Frampton’s long-held defense — that he was duped because he had a childlike understanding of the ways of the world — began to unravel. The prosecutor opened his cross-examination of Frampton by citing a text message retrieved from Frampton’s confiscated cellphone. “On Jan. 22 at 9:46 a.m.,” he said, “you wrote from Ezeiza airport to the person you understood to be Denise Milani: ‘Was worried only about sniffer dogs but more.’ ” As his interrogation of Frampton continued, he read other text messages sent from Frampton’s phone. One at 9:52 a.m.: “Need to know if your loyalty is with the bad guy-agent & bolivian friends — or good guy, your husband?” And another at 9:56 a.m.: “SIRU” — the Hotel Siru, where they were planning to meet in Brussels — “IS AMBUSH.” 10:14 a.m.: “Your naivety is bad for me, us. This is millions. NO SIRU, OK?” At 11:19 a.m., Frampton sent Milani an e-mail: “This stuff is worth nothing in Bolivia, but $Ms in Europe. You meet me at the airport and we do not go near the hotel the ‘agent’ suggested. Stay at another hotel.” At 11:47 a.m., there was another text message: “Monday arrival changed. You must not tell the coca-goons.” At 12:16 p.m., he wrote: “WHY ARE YOU IGNORING ME? AT THIS LAST MOMENT. WE DID NOT DECIDE HOW TO MEET TOMORROW IN BRUSSELS AND KEEP COCA & LIVES. AT SIRU WE MAY LOSE BOTH!!” At 1:06: “We may do cool 1,000,000.”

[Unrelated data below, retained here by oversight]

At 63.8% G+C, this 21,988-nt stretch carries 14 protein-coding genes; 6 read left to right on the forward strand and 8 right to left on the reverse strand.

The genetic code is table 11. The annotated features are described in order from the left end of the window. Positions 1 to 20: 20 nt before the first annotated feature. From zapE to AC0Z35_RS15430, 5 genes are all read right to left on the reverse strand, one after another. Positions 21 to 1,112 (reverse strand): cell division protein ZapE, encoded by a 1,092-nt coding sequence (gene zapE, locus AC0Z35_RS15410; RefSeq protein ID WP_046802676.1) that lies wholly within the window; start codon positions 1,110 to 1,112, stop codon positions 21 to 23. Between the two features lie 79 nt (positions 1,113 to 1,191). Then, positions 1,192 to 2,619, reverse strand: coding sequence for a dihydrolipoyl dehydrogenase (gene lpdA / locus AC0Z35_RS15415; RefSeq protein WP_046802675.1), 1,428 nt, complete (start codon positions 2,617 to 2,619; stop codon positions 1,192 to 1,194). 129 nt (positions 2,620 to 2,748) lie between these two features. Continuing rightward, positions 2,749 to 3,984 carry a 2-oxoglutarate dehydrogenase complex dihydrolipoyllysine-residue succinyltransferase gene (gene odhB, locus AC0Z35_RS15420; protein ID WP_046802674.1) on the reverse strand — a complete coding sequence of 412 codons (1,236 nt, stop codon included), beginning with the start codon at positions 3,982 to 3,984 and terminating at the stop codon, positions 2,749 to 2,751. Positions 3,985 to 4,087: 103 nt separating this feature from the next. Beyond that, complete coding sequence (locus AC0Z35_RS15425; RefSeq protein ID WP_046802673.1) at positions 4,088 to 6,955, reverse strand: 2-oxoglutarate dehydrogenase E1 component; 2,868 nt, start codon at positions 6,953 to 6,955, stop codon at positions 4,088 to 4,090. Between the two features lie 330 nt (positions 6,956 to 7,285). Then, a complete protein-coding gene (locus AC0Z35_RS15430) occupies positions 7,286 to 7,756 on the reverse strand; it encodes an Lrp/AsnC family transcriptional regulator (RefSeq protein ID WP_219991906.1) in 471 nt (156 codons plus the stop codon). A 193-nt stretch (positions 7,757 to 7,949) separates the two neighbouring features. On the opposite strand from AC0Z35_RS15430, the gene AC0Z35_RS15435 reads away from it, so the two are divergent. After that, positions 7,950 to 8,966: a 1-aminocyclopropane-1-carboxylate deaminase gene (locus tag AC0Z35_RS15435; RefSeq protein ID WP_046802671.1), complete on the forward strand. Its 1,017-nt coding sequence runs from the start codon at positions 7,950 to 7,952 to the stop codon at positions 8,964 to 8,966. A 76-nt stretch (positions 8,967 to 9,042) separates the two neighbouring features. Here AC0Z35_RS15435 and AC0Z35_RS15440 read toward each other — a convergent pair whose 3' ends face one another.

Frampton explained to the judges that these messages were jokes. He’d made them up because of Dixon’s earlier warnings about drugs. “I was trying to keep Denise amused. I had already decided to fly back to North Carolina.” But even taking Frampton’s peculiar brand of humor into account, it was hard to understand why he would have taken the joke so far. He sent 30 messages like this, with specific details that made it seem as if he were referring to a real situation, a considered plan, not fabricating a story on the spot. Or did he think that whoever was behind the man who came to the hotel with the suitcase might hurt Milani if he didn’t agree to take the bag? While for much of his life Frampton seems to have had little interest in money, he may well have seen his actions as a strategy to prove to Milani once and for all that he was indeed the husband of her dreams — a knight slaying dragons.

The defense worked to show that far from hatching some elaborate plot, Frampton was unconcerned about the contents of the bag. Footage from airport security cameras showed him getting up from a cafe table and wandering off, leaving his open laptop and his two bags — his own white one and Milani’s black one — unattended for up to 25 minutes at a time, gazing in shop windows, talking to security personnel, standing at an airline counter, returning to his abandoned luggage and then, an hour or so later, repeating the operation. Would anyone, even a wacky scientist, behave this way if he knew he was transporting two kilos of cocaine?

And if Frampton’s behavior was innocent, it still called for an explanation. Who leaves his bags unattended in an airport? Frampton, apparently. “I’ve seen him in airports,” his ex-wife said, “He leaves all his bags and goes for half an hour somewhere else.”